The quiet young man who carefully bags my groceries at the local market has Down syndrome. The food court tables at the mall are kept clean by a cheerful, helpful, energetic gentleman who is paraplegic and in a wheelchair. Do their employers know something you don’t know about the advantages of having workers with disabilities on your payroll?
In a 2015 survey by the Bureau of Labor Statistics, the unemployment rate for people with disabilities was 10.7 percent, with a slight increase from the previous year. This is higher than the current unemployment rate (5.1%) of people without disabilities. A large proportion of individuals with disabilities (82.5%) are not in the labor force at all, compared to 35% for individuals without disabilities.
Hiring workers with disabilities
Tax credits and other incentives can offer help to businesses interested in hiring people with disabilities. Employers report that their employees with disabilities have a much lower turnover rate and better attendance than their other employees. Here are a few points you should know:
1. Small business owners who employ workers with disabilities may qualify for the Disabled Access Credit. The Disabled Access Credit provides a non-refundable credit for small businesses that incur expenditures for the purpose of accommodating employees. There are limitations to this credit. See the IRS for more information. Small business owners who qualify for the credit would need to file Form 8826 Disabled Access Credit with the IRS. The Barrier Removal Tax Deduction can be used the same year as the Disabled Access Credit.
2. Another tax credit available to employers is the Work Opportunity Credit. This allows eligible employers to claim up to 40% of the first $6,000 earned during the first year of employment. There is more information about the Work Opportunity Credit on the IRS website.
3. Read the Americans with Disabilities Act: A Primer for Small Business, which describes the Americans with Disabilities Act (ADA) as it applies to small businesses. The ADA is a federal civil rights law designed to prevent discrimination and enable individuals with disabilities to participate fully in all aspects of society, and applies to businesses with 15 or more employees.
4. The Americans with Disabilities Act is enforced by the U.S. Equal Employment Opportunity Commission (EEOC). According to the EEOC, employers covered by the ADA must ensure that people with disabilities have an equal opportunity to:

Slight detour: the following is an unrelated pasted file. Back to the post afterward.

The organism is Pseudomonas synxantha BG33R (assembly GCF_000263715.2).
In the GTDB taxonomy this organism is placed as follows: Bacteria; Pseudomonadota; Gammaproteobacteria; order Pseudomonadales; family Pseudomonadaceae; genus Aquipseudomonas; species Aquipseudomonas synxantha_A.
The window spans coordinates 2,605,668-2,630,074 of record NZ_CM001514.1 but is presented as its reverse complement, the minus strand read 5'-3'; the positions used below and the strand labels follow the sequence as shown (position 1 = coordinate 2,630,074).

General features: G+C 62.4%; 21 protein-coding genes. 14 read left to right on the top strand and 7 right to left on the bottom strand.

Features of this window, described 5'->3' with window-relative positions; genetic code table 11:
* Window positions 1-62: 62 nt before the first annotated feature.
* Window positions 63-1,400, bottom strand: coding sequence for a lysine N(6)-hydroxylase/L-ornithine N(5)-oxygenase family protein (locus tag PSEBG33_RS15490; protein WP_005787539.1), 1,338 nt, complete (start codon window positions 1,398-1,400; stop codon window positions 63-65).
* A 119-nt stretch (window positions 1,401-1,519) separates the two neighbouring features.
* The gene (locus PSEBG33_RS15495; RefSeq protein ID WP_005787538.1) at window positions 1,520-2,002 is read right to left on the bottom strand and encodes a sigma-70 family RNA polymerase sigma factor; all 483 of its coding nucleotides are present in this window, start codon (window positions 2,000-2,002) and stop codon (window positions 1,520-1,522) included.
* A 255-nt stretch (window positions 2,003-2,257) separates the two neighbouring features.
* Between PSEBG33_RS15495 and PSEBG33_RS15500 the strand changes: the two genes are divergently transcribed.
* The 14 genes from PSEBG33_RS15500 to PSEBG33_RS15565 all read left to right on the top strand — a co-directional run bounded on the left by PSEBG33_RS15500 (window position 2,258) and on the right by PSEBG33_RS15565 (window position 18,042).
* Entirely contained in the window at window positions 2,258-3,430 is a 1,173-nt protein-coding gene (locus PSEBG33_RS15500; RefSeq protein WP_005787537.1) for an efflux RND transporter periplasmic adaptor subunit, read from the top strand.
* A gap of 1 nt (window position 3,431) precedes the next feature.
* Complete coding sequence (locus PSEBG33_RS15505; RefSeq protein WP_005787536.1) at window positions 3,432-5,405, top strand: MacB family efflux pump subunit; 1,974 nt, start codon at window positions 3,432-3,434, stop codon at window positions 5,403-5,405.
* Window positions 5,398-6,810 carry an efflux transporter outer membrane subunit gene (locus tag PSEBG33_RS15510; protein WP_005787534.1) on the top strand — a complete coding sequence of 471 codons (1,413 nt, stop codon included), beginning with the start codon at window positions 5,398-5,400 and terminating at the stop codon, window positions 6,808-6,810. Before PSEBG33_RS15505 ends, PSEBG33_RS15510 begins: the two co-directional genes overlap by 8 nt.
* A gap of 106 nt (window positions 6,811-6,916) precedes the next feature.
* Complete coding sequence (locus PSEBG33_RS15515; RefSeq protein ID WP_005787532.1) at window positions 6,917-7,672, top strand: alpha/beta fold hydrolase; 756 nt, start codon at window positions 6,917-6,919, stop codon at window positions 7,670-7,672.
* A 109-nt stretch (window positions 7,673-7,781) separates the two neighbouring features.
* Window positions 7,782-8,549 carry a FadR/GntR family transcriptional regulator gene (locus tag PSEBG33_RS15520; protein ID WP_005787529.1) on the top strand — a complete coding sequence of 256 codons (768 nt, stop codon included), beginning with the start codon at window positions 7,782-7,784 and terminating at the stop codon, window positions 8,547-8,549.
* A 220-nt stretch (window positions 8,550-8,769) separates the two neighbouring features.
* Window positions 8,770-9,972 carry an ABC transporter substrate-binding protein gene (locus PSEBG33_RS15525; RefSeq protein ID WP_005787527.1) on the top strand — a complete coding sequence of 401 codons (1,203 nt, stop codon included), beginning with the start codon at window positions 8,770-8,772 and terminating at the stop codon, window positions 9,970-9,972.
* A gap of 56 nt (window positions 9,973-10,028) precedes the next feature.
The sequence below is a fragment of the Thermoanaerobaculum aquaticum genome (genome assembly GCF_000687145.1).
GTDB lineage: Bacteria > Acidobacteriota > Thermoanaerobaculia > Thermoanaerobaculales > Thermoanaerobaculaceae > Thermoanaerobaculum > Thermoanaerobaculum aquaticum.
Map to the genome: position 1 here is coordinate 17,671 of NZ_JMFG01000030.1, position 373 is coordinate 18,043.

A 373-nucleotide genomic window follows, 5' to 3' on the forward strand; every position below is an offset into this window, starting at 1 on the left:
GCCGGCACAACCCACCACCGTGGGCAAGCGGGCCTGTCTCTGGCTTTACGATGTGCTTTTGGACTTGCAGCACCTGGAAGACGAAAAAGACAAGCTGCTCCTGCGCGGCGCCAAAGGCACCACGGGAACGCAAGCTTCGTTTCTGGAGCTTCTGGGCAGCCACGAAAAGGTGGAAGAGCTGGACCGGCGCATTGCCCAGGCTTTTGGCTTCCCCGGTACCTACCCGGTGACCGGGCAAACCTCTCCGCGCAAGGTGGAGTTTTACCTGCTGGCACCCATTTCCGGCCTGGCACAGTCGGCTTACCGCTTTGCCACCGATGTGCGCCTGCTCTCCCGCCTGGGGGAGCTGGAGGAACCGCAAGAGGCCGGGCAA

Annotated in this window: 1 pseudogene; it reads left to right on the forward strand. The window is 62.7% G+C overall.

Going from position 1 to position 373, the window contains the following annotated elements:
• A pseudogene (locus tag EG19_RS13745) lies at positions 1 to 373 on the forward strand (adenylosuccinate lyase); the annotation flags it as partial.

- apply for and work in jobs for which they are qualified,
- be promoted once they are working,
- access the benefits and privileges of employment offered to other employees, and
- not be harassed because of the disability.
5. Employers need to know the do’s and don’ts in the hiring process as they apply to people with disabilities. For example, during an interview, you can’t ask questions about a disability, how a person became disabled, or the use of medication, among other questions.
6. You must respect the confidentiality of an applicant or an employee. This can include requests for reasonable accommodations, as well as storage of medical information separate from the person’s regular personnel file.
7. There are online resources and programs to help employers find qualified candidates when they want to hire individuals with disabilities. For example, Project SEARCH gives workplace experience to high seniors who have disabilities to help them be successful employees. Look for this program in your area. A job coach may be available to help you and the new employee make useful accommodations.
The unemployment statistics above refer to individuals who are willing and able to work productively in jobs that match their skills. Twice as many workforce persons with disabilities are unemployed as workforce people without disabilities. People unable to find work feel unproductive, and our tax dollars are generally needed for support.
Starting in 2001, President Bush’s New Freedom Initiative charges the ADA with the task of partnering with small businesses to find employment for individuals with disabilities. With updated policies, accessible education, computer experience, on-the-job training or coaches, and workplace accommodations, it will become easier for employers to fill open positions with workers with disabilities.
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Article updated twice since its original post date 6/11/2011.